Look Before You Leap Into The Long Term Care Insurance Pool

DiveWhen I was a kid I was taught to “Look Before You Leap.”  My elders were trying to teach me not to dive off a pier without first looking to see if there were any hazards under the surface of the water that could injure me.

It is also a warning that people should consider the consequences before they do anything.

This week I want to share some questions that people should ask themselves before they commit to a Long Term Care insurance policy.  If you will answer these questions truthfully, you can avoid many problems in the future.


Not all insurance companies are the same.  Often, the only thing they have in common is your state Department of Insurance.  That is the regulatory body of government that authorizes insurance companies to operate in your state and makes certain that each insurance company abides by the terms that are in your contract with them.

However, there is no standard language for Long Term Care insurance like there is for Medigap.  Each insurance company is allowed to write their policies like as they desire.  This flexibility creates differences between insurance companies.

Again, contrary to popular thought, your state’s Department of Insurance is not a consumer advocate.  Neither are they going to side with big insurance companies in every dispute.

The job of your state Department of Insurance is to remain neutral and verify that both parties have lived up to their contractual responsibilities.

If you do not do what you are supposed to do, there is not much that your state Department of Insurance can do to you, the citizen, other than to allow your insurance company to continue to deny your claim.

It is a different story if you have done everything you are supposed to do and the insurance company is still denying your claim.  If that happens, your state Department of Insurance has several options.

Most insurance companies take requests and orders from state Departments of Insurance very seriously.   They want to avoid fines, censures and revocation of their Certificate of Authorization (permission to sell insurance in your state.)

Sadly, there are con-men and shyster who prey on the older generation.  With the advances in computer technology and color printers, it is easy for any jerk to print up false marketing and policy paperwork.  They can make an “insurance company” look legitimate when in fact it is nothing more than a myth.

They are more than happy to collect your premium for several years but conveniently be out of business when you have a claim.

Before you commit to any insurance company that you do not recognize, do some research on your own.  If nothing else, contact your state Department of Insurance and make certain that they are authorized to do business in your state.

Some state Departments of Insurance, like the one I live in, Texas, will provide you with company information on their website.  Here in Texas, you can learn a great deal about any insurance company you are considering with just a computer and internet connection.

If you live in a state that does not provide that type of information on their website, take the time to call you state Department of Insurance if an insurance agent tries to sell you a LTCI policy from an insurance company you have never heard of.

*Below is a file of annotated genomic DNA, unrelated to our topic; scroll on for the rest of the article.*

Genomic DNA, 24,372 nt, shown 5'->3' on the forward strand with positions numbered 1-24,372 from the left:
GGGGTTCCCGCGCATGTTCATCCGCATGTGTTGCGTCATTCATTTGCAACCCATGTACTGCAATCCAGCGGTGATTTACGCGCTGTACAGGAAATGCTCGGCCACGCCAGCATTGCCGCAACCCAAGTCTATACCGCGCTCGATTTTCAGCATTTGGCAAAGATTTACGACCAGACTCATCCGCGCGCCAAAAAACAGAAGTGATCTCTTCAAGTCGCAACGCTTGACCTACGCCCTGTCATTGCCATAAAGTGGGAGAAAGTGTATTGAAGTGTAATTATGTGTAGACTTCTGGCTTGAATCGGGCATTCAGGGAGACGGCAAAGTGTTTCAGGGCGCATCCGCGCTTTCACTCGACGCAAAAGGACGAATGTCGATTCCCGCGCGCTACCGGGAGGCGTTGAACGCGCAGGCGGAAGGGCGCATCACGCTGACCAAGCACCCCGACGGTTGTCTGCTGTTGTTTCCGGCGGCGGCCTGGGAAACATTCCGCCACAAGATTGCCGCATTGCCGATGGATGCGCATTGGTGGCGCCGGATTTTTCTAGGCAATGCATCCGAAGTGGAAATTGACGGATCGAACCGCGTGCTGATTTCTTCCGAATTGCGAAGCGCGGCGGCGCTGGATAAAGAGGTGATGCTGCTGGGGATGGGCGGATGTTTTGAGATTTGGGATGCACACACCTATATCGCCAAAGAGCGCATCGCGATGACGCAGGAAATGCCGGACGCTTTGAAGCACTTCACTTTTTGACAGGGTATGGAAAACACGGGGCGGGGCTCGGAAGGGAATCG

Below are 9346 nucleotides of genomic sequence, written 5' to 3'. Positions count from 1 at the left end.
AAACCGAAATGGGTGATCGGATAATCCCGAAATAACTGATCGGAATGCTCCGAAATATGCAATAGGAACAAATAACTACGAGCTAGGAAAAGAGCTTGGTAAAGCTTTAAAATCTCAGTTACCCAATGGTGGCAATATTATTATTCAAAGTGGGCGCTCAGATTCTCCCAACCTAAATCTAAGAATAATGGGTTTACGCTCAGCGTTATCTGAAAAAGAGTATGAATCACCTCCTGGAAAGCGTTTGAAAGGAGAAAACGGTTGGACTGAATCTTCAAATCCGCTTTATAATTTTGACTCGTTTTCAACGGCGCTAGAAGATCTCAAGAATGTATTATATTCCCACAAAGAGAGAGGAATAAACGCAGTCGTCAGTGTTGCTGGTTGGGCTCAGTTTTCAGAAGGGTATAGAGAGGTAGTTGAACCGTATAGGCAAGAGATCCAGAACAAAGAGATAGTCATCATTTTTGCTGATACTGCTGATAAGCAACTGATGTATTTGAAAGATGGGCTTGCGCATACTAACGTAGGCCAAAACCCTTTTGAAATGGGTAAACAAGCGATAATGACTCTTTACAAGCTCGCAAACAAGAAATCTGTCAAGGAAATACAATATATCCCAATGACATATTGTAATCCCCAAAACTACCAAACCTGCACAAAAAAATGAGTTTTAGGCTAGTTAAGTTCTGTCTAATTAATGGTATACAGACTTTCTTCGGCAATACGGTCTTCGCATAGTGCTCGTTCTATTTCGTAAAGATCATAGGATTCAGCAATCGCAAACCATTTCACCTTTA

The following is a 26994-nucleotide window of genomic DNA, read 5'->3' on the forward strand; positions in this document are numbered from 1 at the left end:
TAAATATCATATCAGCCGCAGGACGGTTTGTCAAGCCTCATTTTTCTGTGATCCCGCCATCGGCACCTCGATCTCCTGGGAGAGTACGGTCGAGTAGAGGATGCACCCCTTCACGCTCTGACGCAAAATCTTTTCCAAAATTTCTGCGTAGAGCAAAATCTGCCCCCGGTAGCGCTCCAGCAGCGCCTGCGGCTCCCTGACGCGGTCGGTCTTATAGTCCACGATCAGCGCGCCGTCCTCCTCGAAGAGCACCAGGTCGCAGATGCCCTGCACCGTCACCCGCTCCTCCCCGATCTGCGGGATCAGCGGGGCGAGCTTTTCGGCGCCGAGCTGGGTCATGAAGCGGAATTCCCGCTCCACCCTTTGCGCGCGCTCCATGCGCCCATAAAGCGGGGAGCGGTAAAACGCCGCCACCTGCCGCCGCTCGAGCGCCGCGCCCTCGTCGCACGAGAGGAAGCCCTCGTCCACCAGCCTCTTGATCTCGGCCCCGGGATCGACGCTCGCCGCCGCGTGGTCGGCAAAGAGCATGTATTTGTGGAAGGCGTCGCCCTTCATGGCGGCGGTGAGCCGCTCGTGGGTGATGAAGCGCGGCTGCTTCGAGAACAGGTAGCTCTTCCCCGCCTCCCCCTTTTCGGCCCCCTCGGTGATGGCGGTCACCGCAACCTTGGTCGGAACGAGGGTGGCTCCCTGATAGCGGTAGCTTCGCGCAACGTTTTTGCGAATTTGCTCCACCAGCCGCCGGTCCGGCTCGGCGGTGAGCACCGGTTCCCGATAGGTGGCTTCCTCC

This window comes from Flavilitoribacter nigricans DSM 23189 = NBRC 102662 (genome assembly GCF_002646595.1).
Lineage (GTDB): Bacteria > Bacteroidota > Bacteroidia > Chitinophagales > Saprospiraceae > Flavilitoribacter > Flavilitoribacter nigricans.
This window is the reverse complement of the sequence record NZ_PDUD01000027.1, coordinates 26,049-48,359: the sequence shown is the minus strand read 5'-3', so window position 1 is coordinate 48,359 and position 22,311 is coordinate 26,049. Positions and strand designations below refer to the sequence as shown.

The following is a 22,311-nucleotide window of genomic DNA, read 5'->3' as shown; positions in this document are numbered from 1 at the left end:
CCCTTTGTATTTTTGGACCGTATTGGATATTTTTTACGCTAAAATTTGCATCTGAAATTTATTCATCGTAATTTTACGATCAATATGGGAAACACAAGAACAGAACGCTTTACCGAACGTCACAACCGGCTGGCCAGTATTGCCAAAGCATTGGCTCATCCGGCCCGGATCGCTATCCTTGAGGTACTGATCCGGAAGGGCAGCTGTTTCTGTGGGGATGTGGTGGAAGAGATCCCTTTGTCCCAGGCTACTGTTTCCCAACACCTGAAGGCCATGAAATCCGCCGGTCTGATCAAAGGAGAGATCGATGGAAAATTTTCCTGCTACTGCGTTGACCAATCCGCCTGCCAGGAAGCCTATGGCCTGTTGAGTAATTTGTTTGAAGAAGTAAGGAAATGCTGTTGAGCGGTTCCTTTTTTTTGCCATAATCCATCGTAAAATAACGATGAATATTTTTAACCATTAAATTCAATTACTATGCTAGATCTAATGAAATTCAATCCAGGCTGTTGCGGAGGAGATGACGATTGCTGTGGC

It is very possible that the insurance company is legitimate.  There are hundreds of insurance companies.  I have learned never to say that an insurance company does not exist until after I have verified its existence with my state department of insurance.  And I have been working with insurance for over 25 years.

When someone asks me about a smaller insurance company, I typically say, “It is not a company with which I am contracted but I will check on it for you.”

The idea that I am looking to communicate with this point is that you should not blindly follow the advice of an insurance agent when you are choosing which company to use for your Long Term Care insurance.

Save yourself from future frustration.  Take the time to make certain that the insurance company you use has a legitimate right to conduct the business of insurance in your state.


There are many ways to use LTCI.  Some people want to protect themselves from the high costs of a nursing home.  Others want to be able to hire a home care aide in the future.  Still others want to rely on members of their family to care for them but be able to reimburse them for their time away from work or pay their expenses.

LTCI can be used to do all of those things, and more.  However, it does require you to plan ahead.

A couple of months ago I was asked by a man who lived in the south why his LTCI policy would not pay to reimburse his child’s airline ticket to come and take care of him from Minnesota.

How do you tell a man in his 70s that the LTCI policy that he bought in his 50s is the wrong type for him?  Since he is already “on claim,” it is too late to make adjustments.

When he purchased his policy, he purchased an “Indemnity” type of policy.  That type of policy is excellent but limited.  It will only pay for items that are within the scope of his written plan of coverage.

With a little planning on his part, he could have gotten a LTCI policy with a “Cash” benefit.  Those plans pay a lump-sum of cash that the insured can use in any way he/she sees fit.  That includes reimbursing family members for travel and time away from work.

This man made 2 mistakes with his LTCI planning.

  1. He did not make adjustments to his LTCI portfolio when the children moved away.
  2. He did not upgrade his LTCI policy over the years.  (A few weeks ago I wrote, “Should I Review My Insurance Portfolio.”  I encourage you to read that post.)



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